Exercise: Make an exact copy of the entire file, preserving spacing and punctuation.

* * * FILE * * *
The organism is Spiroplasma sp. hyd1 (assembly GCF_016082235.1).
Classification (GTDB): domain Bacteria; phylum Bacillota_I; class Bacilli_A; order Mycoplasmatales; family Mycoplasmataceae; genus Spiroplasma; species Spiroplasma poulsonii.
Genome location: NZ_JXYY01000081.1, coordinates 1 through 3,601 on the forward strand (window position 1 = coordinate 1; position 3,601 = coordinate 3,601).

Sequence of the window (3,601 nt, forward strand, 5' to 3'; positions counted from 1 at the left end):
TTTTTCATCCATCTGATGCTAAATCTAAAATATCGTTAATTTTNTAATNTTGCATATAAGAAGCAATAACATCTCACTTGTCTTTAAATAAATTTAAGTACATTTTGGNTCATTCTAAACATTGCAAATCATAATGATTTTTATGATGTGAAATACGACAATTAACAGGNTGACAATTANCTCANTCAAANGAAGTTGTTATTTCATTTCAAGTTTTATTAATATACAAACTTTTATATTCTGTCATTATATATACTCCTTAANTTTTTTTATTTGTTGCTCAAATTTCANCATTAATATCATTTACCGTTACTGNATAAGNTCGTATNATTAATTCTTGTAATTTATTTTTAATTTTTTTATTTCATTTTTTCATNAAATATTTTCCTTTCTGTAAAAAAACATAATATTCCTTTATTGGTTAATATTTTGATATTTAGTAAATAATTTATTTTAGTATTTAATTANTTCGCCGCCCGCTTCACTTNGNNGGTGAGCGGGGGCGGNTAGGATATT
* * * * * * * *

The organism is Spiroplasma sp. hyd1 (assembly GCF_016082235.1).
Classification (GTDB): domain Bacteria; phylum Bacillota_I; class Bacilli_A; order Mycoplasmatales; family Mycoplasmataceae; genus Spiroplasma; species Spiroplasma poulsonii.
Genome location: NZ_JXYY01000081.1, coordinates 1 through 3,601 on the forward strand (window position 1 = coordinate 1; position 3,601 = coordinate 3,601).

Sequence of the window (3,601 nt, forward strand, 5' to 3'; positions counted from 1 at the left end):
TTTTTCATCCATCTGATGCTAAATCTAAAATATCGTTAATTTTNTAATNTTGCATATAAGAAGCAATAACATCTCACTTGTCTTTAAATAAATTTAAGTACATTTTGGNTCATTCTAAACATTGCAAATCATAATGATTTTTATGATGTGAAATACGACAATTAACAGGNTGACAATTANCTCANTCAAANGAAGTTGTTATTTCATTTCAAGTTTTATTAATATACAAACTTTTATATTCTGTCATTATATATACTCCTTAANTTTTTTTATTTGTTGCTCAAATTTCANCATTAATATCATTTACCGTTACTGNATAAGNTCGTATNATTAATTCTTGTAATTTATTTTTAATTTTTTTATTTCATTTTTTCATNAAATATTTTCCTTTCTGTAAAAAAACATAATATTCCTTTATTGGTTAATATTTTGATATTTAGTAAATAATTTATTTTAGTATTTAATTANTTCGCCGCCCGCTTCACTTNGNNGGTGAGCGGGGGCGGNTAGGATATT